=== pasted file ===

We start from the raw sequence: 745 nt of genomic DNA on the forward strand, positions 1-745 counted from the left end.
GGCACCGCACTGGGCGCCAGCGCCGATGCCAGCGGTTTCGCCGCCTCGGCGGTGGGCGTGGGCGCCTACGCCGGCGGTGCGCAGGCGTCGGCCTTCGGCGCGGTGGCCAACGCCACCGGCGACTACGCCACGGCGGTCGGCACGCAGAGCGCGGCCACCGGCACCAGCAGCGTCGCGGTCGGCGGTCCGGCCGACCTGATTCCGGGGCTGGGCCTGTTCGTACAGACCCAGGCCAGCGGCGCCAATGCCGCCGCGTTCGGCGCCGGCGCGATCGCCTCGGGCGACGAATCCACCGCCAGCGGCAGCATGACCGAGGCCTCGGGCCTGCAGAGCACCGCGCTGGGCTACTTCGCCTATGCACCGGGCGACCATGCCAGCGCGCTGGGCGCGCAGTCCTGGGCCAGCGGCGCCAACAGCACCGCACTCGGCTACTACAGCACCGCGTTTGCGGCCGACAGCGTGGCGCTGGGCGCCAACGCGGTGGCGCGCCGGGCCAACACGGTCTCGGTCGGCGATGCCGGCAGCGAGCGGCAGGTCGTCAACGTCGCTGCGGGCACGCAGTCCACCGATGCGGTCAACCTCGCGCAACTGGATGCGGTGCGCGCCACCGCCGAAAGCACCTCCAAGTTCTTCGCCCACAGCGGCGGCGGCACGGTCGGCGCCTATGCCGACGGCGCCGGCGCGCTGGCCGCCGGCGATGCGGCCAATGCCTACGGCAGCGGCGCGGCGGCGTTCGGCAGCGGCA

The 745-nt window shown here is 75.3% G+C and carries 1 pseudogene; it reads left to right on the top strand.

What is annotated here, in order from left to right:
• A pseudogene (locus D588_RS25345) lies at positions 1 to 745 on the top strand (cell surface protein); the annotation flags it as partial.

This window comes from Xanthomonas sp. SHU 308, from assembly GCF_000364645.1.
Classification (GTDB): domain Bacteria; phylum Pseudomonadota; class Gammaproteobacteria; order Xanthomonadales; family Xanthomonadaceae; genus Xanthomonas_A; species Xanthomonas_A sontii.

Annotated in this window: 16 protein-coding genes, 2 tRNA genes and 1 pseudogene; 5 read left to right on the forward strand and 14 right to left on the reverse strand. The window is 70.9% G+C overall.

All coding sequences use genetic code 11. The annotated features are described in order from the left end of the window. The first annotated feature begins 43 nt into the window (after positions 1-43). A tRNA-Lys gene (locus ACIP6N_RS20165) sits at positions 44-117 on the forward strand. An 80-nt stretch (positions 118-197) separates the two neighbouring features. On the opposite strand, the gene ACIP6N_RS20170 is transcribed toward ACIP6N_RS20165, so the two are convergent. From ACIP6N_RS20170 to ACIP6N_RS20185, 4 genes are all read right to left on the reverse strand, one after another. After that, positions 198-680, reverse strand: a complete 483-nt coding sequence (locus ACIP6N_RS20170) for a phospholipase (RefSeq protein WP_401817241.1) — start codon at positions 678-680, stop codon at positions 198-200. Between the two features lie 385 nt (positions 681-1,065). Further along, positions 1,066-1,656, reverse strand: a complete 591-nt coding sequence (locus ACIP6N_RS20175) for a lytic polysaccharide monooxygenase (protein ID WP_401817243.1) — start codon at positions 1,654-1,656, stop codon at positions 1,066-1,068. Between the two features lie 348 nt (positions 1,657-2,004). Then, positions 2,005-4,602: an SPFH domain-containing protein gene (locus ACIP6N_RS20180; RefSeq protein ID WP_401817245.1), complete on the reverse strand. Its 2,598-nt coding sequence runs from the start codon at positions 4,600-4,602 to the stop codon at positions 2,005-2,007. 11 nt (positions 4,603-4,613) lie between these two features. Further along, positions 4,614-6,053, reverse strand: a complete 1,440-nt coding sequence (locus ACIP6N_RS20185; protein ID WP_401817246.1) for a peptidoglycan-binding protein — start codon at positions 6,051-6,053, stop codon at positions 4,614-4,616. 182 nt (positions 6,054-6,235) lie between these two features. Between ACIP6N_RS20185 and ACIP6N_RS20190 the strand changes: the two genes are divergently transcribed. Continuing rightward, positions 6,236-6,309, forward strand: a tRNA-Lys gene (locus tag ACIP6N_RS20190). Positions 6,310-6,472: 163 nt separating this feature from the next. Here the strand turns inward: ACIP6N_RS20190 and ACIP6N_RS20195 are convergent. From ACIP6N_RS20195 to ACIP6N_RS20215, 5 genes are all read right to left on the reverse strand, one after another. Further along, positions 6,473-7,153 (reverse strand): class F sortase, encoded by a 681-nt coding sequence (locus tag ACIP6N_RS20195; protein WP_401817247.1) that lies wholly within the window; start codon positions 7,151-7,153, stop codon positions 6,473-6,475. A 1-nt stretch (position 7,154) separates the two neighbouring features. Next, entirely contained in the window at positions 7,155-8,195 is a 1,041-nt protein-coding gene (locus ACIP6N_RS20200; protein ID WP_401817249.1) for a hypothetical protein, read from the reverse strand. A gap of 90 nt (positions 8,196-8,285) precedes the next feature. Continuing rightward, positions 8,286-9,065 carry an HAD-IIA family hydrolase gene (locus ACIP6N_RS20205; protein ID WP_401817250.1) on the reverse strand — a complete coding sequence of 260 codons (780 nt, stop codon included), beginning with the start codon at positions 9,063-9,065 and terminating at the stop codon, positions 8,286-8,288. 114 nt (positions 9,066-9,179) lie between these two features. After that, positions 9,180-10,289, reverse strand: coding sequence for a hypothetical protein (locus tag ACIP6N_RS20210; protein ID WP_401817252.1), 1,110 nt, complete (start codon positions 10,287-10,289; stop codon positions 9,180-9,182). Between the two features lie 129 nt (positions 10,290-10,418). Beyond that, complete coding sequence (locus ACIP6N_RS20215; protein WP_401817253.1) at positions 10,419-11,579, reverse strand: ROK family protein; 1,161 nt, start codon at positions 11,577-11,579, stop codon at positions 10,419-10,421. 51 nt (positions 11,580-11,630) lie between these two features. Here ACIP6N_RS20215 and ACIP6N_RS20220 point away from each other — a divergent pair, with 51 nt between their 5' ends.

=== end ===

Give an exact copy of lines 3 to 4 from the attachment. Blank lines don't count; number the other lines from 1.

The 745-nt window shown here is 75.3% G+C and carries 1 pseudogene; it reads left to right on the top strand.

What is annotated here, in order from left to right: